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Headache for Cape drivers as battery-powered traffic signals affected by Stage 4 load shedding

Cape Town – The City of Cape Town said that nearly 75% of signalised intersections on its road network is equipped with UPS systems, but they lack sufficient time to recharge when Eskom implements Stage 4 load shedding or above.

The City’s urban mobility directorate has over the years invested significantly in the acquisition and implementation of uninterruptible power supply (UPS) systems at signalised intersections on the road network to protect road users as much as possible from the impact of load shedding.

A total of 1 228 of the City’s 1 652 traffic signals are equipped with UPSs that are charged from mains power, and then power the signal when load shedding is implemented.

This means nearly 75% of signalised intersections across the whole city, regardless of whether it is within a City or Eskom supply area, can maintain operations during load shedding up to Stage 3.

In so doing, its ensures traffic flows, congestion is mitigated, and helps prevent road users from unnecessary stops at crime hotspots.

The directorate undertakes continuous maintenance and replacement of existing UPSs because of unit age, failures or vandalism and theft.

City Mayco member for urban mobility Rob Quintas said that in the past month they had replaced and repaired units at 120 signalised intersections.

“Unfortunately, when Eskom implements Stage 4 load shedding or above, the UPS batteries do not have sufficient time to recharge. This means that the batteries do not have enough stored power to keep the traffic signals operating throughout the next outage.

“We are busy upgrading our UPS systems with lithium battery technology to decrease the time they need to recharge, but an upgrade of all of the intersections across the road network is very expensive and will take a number of years to implement,” Quintas said.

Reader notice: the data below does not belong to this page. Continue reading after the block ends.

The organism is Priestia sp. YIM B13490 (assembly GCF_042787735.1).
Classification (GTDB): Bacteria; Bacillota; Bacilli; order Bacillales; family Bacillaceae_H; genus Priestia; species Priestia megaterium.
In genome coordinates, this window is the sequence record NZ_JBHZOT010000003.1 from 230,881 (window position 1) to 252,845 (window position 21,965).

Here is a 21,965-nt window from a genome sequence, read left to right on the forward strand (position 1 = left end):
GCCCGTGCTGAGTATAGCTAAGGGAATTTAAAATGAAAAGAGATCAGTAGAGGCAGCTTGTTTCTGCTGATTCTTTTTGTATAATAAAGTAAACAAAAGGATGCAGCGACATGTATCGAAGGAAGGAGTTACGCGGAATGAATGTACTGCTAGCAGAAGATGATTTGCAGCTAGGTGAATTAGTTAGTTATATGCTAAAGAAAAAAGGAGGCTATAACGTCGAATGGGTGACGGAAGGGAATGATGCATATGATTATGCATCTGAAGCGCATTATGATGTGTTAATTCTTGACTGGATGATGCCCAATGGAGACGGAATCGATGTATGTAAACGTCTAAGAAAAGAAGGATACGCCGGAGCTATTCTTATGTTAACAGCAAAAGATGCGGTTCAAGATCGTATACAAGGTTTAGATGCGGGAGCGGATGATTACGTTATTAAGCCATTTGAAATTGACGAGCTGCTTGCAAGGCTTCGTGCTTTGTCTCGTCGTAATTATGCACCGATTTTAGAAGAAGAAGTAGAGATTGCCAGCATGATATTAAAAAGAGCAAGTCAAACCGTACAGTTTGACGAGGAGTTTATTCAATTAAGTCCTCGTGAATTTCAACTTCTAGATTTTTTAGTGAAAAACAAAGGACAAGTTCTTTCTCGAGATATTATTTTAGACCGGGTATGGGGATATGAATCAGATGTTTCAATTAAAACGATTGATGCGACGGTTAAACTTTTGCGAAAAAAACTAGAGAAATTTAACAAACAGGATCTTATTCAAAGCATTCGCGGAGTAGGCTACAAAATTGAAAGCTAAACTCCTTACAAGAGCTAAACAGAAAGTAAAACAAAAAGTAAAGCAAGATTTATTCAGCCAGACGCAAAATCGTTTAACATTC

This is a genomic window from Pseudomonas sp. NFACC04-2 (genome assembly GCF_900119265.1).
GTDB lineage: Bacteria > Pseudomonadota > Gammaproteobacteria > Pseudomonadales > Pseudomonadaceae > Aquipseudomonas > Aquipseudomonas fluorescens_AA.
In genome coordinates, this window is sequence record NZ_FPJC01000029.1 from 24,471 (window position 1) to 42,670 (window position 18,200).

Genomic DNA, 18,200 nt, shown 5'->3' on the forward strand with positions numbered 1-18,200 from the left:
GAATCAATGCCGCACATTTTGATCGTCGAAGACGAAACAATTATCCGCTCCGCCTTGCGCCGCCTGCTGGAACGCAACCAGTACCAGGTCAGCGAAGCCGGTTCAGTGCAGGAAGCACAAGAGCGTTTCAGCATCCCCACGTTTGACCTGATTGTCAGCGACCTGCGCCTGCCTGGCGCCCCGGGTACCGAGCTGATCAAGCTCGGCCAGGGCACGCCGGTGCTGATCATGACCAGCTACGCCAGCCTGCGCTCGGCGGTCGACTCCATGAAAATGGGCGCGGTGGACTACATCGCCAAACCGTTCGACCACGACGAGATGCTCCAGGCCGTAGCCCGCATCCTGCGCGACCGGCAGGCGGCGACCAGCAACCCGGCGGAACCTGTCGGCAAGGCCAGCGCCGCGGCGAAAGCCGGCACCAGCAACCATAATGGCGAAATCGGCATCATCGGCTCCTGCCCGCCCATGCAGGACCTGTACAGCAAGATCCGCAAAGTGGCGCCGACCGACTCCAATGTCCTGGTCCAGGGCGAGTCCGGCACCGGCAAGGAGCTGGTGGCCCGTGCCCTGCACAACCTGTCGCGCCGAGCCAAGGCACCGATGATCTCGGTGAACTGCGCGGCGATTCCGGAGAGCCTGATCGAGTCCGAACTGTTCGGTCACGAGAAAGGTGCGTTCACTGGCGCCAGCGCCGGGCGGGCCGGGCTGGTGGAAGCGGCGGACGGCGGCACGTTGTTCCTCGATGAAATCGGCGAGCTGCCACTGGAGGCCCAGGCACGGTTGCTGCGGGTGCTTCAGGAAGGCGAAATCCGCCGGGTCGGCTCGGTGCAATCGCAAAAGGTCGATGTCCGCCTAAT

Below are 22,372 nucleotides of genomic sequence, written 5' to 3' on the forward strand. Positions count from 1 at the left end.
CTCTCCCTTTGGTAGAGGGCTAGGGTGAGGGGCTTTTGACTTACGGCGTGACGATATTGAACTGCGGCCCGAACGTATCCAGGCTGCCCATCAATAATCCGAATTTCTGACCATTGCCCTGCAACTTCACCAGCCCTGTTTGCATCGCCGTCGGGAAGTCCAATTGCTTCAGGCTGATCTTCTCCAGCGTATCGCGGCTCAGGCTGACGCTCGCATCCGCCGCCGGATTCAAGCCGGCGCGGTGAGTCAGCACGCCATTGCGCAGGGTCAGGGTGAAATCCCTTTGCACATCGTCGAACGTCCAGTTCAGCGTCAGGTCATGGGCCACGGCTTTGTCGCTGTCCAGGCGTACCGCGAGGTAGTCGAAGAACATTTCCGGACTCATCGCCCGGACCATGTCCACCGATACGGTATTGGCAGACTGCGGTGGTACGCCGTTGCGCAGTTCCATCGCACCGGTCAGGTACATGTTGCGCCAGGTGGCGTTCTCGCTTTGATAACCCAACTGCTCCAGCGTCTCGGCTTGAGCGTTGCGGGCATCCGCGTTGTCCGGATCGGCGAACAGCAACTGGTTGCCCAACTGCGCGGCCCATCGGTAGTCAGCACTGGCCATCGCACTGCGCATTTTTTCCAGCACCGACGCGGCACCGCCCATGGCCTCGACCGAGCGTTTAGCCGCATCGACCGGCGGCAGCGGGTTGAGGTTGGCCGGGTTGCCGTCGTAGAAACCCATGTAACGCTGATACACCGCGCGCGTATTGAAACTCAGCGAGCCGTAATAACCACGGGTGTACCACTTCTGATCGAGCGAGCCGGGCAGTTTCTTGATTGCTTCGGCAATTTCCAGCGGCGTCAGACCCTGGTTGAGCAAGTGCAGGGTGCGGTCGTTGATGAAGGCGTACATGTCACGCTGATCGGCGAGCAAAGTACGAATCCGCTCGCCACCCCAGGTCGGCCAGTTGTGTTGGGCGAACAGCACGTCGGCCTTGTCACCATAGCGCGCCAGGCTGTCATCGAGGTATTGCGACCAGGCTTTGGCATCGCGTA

“The City tries its utmost to limit the impact of load-shedding as far as it is within our control. Continuous interruptions in power supply shorten the lifespan of our infrastructure, and more importantly, it has a severe impact on residents’ commuting time.

“This is exacerbated by the theft and vandalism of the UPS systems by criminals who have no regard for their communities. To counter this phenomenon, we are now testing a pilot initiative where we bury these systems and our traffic signal equipment in underground safety chambers, as opposed to above ground where the equipment is an easy target.”

Quintas acknowledges that “it sounds like something from a sci-fi movie” but says that this is how far they now have to go to protect City infrastructure.

“I am pleading with residents to report incidents of vandalism and theft to the SAPS, or to our Transport Information Centre. Vandalism is not a victimless crime.

“Defective and damaged traffic signals add to the risk of collisions, potentially life-threatening delays for emergency vehicles and contribute to the frustrations experienced by commuters in grid-lock traffic,” Quintas said.

Road users are reminded to treat intersections as four-way stops when the signals are out, and to also report continuous outages to the City’s Transport Information Centre so that they can repair these as soon as possible.

Residents can contact the TIC on 0800 65 64 63; the TIC is available 24/7 for all transport-related enquiries and incident reporting.

Cape Argus